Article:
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Drugs from gila monster lizard saliva reduces cravings for chocolate and ordinary food

Date:
May 15, 2012
Source:
University of Gothenburg
Summary:
A drug made from the saliva of the Gila monster lizard is effective in reducing the craving for food. Researchers have tested the drug on rats, who after treatment ceased their cravings for both food and chocolate.
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A drug made from the saliva of the Gila monster lizard is effective in reducing the craving for ordinary food and also chocolate.
Credit: © Rusty Dodson / Fotolia

A drug made from the saliva of the Gila monster lizard is effective in reducing the craving for food. Researchers at the Sahlgrenska Academy, University of Gothenburg, have tested the drug on rats, who after treatment ceased their cravings for ordinary food and also chocolate.

An increasing number of patients suffering from type 2 diabetes are offered a pharmaceutical preparation called Exenatide, which helps them to control their blood sugar. The drug is a synthetic version of a natural substance called exendin-4, which is obtained from a rather unusual source -- the saliva of the Gila monster lizard (Heloderma suspectum), North America's largest lizard.

Unexpected effect

Researchers at the Sahlgrenska Academy at the University of Gothenburg, have now found an entirely new and unexpected effect of the lizard substance.

Reduces cravings for food

In a study with rats published in the Journal of Neuroscience, Assistant Professor Karolina Skibicka and her colleagues show that exendin-4 effectively reduces the cravings for food.

"This is both unknown and quite unexpected effect," comments an enthusiastic Karolina Skibicka: "Our decision to eat is linked to the same mechanisms in the brain which control addictive behaviours. We have shown that exendin-4 affects the reward and motivation regions of the brain."

Significant findings

The implications of the findings are significant" states Suzanne Dickson, Professor of Physiology at the Sahlgrenska Academy: "Most dieting fails because we are obsessed with the desire to eat, especially tempting foods like sweets. As exendin-4 suppresses the cravings for food, it can help obese people to take control of their weight," suggests Professor Dickson.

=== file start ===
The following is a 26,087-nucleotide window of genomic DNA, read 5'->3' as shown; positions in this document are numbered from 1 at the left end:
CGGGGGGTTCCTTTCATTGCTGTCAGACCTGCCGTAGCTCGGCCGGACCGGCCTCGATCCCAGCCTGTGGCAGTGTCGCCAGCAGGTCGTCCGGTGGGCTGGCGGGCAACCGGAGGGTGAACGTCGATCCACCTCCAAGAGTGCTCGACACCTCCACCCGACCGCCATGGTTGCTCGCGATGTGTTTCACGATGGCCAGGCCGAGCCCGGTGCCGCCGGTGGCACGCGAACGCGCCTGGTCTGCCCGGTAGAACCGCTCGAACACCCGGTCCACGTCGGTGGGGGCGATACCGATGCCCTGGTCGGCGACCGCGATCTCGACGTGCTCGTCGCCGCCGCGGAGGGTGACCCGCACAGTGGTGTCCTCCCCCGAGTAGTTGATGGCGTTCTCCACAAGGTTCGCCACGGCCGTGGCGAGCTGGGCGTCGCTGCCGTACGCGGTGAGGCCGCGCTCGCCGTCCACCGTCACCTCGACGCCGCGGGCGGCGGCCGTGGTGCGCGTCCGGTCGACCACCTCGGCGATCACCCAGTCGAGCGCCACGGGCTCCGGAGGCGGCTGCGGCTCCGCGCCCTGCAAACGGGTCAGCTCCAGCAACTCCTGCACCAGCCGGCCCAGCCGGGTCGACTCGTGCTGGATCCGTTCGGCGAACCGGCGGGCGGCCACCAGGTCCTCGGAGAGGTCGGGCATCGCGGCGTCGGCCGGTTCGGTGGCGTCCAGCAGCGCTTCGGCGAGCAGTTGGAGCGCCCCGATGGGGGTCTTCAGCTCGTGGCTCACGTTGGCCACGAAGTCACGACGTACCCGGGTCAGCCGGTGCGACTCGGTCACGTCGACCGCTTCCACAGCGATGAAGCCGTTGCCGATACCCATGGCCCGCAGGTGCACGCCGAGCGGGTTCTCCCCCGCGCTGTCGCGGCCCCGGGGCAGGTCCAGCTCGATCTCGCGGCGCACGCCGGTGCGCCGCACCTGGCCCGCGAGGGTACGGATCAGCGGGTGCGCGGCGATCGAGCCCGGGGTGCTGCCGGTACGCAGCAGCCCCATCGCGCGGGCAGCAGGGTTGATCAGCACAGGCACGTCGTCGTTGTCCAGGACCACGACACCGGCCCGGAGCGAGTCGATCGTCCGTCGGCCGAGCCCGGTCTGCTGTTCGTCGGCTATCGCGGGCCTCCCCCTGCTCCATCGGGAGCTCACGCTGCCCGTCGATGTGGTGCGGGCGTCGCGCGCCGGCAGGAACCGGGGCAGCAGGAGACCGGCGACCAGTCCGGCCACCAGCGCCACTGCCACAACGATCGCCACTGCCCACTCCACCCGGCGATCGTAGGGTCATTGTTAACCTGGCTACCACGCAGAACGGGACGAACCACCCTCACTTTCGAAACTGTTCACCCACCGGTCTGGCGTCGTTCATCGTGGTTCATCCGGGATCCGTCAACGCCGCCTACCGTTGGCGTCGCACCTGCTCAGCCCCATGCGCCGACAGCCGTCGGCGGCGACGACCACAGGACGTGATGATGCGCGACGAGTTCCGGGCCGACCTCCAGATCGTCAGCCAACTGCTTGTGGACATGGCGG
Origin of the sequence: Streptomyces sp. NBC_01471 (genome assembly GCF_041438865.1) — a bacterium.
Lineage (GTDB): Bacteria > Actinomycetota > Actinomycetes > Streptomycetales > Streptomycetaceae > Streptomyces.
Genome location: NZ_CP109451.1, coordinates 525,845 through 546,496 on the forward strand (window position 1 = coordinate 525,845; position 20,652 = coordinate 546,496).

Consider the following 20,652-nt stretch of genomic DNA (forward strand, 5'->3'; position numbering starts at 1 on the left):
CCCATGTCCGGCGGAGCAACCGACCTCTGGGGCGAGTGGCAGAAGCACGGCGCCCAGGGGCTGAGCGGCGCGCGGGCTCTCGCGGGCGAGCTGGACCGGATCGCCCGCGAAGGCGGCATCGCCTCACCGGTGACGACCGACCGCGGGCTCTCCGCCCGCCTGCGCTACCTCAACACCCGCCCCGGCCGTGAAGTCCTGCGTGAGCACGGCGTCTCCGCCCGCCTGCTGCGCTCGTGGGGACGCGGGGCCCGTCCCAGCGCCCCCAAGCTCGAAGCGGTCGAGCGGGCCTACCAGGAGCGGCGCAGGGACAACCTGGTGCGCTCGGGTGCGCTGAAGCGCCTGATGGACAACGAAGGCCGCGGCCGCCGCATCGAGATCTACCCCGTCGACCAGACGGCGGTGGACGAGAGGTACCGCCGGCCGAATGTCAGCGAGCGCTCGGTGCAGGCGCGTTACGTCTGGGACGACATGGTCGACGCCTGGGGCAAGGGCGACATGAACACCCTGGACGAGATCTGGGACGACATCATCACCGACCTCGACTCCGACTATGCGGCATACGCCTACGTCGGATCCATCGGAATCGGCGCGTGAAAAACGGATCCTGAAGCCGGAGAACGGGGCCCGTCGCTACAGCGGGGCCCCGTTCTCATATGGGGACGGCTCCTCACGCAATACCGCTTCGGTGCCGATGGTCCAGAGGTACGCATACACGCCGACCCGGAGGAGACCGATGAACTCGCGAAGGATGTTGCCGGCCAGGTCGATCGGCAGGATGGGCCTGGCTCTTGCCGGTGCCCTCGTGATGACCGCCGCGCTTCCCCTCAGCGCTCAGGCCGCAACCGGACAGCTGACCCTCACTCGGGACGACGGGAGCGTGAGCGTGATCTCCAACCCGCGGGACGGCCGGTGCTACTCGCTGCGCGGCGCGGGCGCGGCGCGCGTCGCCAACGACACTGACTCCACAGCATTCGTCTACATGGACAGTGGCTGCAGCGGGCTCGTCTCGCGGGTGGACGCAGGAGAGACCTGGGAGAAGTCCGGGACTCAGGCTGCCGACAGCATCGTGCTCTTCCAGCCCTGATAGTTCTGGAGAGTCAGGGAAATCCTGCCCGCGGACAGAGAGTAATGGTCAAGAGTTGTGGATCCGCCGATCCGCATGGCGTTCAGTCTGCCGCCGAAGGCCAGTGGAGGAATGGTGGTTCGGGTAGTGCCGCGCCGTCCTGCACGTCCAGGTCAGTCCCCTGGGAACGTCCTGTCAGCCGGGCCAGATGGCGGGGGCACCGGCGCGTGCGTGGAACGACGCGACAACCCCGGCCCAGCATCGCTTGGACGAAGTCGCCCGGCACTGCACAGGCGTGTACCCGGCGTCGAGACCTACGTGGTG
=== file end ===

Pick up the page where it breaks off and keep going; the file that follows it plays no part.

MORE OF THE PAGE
Treatment for eating disorders

Research on exendin-4 also gives hope for new ways to treat diseases related to eating disorders, for example, compulsive overeating.

Another hypothesis for the Gothenburg researchers' continuing studies is that exendin-4 may be used to reduce the craving for alcohol.

"It is the same brain regions which are involved in food cravings and alcohol cravings, so it would be very interesting to test whether exendin-4 also reduces the cravings for alcohol," suggests Assistant Professor Skibicka.


Story Source:

The above post is reprinted from materials provided by University of Gothenburg. Note: Materials may be edited for content and length.


Journal Reference:

  1. Suzanne L. Dickson, Rozita H. Shirazi, Caroline Hansson, Filip Bergquist, Hans Nissbrandt, and Karolina P. Skibicka. The Glucagon-Like Peptide 1 (GLP-1) Analogue, Exendin-4 Decreases the Rewarding Value of Food: A New Role for the Mesolimbic GLP-1 Receptors. Journal of Neuroscience, April 4, 2012 DOI: 10.1523/%u200BJNEUROSCI.6326-11.2012

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University of Gothenburg. "Drugs from gila monster lizard saliva reduces cravings for chocolate and ordinary food." ScienceDaily. ScienceDaily, 15 May 2012. <www.sciencedaily.com/releases/2012/05/120515165405.htm>.
University of Gothenburg. (2012, May 15). Drugs from gila monster lizard saliva reduces cravings for chocolate and ordinary food. ScienceDaily. Retrieved September 1, 2015 from www.sciencedaily.com/releases/2012/05/120515165405.htm
University of Gothenburg. "Drugs from gila monster lizard saliva reduces cravings for chocolate and ordinary food." ScienceDaily. www.sciencedaily.com/releases/2012/05/120515165405.htm (accessed September 1, 2015).

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